Situation: A CEO has a staffing issue. The company has four product areas but only three strong leads. There are no back-ups for these leads. The CEO feels that the company can’t afford full-time back-ups and is concerned that the presence of back-ups may threaten the leads. How do you create an effective staff back-up system?
Advice from the CEOs:
There are two problems, not one.
The leads may not be great managers and may not even like managerial responsibility.
The company has one administrator with support from the leads.
The company’s vulnerability is having an effective lead leave and taking their key core team members with them. This would create a significant hole in the company’s offering.
Change the structure – put manager administrators at top and let the leads do what they love to do. Fit the jobs of the leads to their skills and talents.
Hire the best #2s that can be found to back up the effective leads. Replace the less effective lead with a new lead.
Replace current team members who aren’t as good with new staff. This will provide the funding for the new people.
Then separate managers from architects in terms of role. This does not mean a change of compensation, or necessarily even titles. It means aligning roles with talents. It will also mean that individuals will be happier in their roles and will be less likely to leave.
Don’t do this all at once, but in gradual stages to avoid panic and allow individuals the time to adapt to their new roles. Act as a coach adjusting the whole team to a new playbook.
Consider adjusting the compensation structure to retain the key leads.
Interview with Ishveen Anand, CEO, OpenSponsorship.com
Situation: Emerging stage companies that get early traction must maintain momentum and strong growth. This is particularly true if the company is competing in an established industry where innovative and new solutions are not the norm. Early adopters fall back into old, comfortable habits. Filling the pipeline with new prospects takes a lot of energy. How do you maintain momentum as you grow?
Find a familiar, respected example of an existing service that is similar to yours. Match.com is widely recognized. We use Match.com to describe how we connect athletes with potential sponsors. Our service is free in the early stages and focuses on introductions. It costs nothing unless the parties decide on a deal. It’s up to the parties to decide whether to go out, form a relationship, and later end up together.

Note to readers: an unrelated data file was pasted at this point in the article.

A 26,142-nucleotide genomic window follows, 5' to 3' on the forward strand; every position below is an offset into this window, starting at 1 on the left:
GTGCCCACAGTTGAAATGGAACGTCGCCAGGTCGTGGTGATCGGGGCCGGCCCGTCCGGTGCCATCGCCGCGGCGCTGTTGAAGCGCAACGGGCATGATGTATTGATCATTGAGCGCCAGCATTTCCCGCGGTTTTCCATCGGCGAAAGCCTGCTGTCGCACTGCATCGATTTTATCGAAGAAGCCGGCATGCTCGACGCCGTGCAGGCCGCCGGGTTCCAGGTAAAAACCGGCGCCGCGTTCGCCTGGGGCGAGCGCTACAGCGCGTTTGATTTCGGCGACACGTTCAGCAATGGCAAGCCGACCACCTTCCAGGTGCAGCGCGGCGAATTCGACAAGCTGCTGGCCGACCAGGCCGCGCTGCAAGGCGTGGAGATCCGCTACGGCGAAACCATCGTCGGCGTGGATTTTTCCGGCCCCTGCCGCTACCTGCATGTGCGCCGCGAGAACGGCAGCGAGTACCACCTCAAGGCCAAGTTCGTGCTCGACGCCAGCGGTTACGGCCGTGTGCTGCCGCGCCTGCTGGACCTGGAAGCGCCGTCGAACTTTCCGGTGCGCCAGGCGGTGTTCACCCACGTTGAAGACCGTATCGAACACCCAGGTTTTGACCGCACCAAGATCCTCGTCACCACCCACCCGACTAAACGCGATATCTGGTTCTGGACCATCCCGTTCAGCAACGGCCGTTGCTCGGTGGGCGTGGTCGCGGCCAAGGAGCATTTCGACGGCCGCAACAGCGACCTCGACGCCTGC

Map the stages of a sale for your offering, and select progressive KPIs that represent these stages. For example, early on it may be users. Later it becomes messages between users. A sale is closed when messages produce deals. Once you have progressive KPIs you can focus on tipping points between the stages and facilitating movement from user to message to deal. Set metrics and timeline objectives at each stage of the transaction.
Closely monitor conversation rates between users, messages and deals. Watch the momentum of conversion between the stages and test interventions that positively impact this momentum.
Match social media channels to the personalities of each of your stages. Twitter is a great metric of sales success and LinkedIn helps us to understand the reach of OpenSponsorship. Instagram is a great tool for those selling products, so slightly less relevant to us, but still necessary. Use the appropriate channel that will best bring potential users into your sales stream. An advantage of social media channels is that these provide additional insight into your transaction stream and what users are saying about you.
Understand what’s right for your users. Early on you look for elements that will create buzz and feed viral growth. Target special events and opportunities which offer high visibility. For us, a big event will be the 2016 Olympics in Rio de Janeiro. For another company it may be a large convention like CES or SxSW. Plan in advance and make the most of these opportunities.
Know your users’ seasonality. What are their peak purchase seasons? Do they have special seasons? What are their off-seasons? How can you take advantage of this knowledge to offer them new opportunities? Populate your web site with the right pages and social media marketing efforts linking to these pages to drive usage and business year-round.
Important pieces of momentum are staffing and investment. Early on, these seem almost like distractions to a CEO. The CEO is more engaged in the product or service being provided. However, personnel and fundraising decisions critically impact the future of the venture and must be taken seriously. Success will depend upon the CEO’s being able to move seamlessly between conversations about product and service, staffing and fundraising.